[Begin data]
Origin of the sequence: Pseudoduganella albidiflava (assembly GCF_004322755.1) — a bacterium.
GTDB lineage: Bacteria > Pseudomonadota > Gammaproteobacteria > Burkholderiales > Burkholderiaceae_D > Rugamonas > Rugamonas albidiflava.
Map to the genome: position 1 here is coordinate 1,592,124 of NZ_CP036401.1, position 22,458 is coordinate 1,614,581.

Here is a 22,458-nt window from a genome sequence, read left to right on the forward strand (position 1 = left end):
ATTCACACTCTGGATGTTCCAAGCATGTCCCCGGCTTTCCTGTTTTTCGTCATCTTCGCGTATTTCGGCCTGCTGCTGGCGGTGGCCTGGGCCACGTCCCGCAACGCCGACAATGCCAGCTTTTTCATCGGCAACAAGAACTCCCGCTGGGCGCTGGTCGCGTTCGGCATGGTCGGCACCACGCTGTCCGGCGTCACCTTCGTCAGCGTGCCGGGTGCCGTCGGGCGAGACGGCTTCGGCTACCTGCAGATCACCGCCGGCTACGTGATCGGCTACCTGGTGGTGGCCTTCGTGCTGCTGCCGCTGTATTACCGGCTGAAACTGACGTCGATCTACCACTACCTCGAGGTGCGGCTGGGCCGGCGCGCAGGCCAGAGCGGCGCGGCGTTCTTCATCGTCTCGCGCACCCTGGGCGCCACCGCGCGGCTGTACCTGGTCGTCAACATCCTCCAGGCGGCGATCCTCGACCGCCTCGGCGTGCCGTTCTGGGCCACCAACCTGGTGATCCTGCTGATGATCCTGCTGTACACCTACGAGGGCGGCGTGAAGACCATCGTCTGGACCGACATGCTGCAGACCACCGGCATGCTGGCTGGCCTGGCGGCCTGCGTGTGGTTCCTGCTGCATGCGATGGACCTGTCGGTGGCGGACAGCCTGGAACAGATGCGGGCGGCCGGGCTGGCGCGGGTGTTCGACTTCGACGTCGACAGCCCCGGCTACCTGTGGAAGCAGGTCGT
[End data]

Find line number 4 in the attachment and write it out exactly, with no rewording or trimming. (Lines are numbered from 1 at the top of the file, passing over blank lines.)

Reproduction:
Here is a 22,458-nt window from a genome sequence, read left to right on the forward strand (position 1 = left end):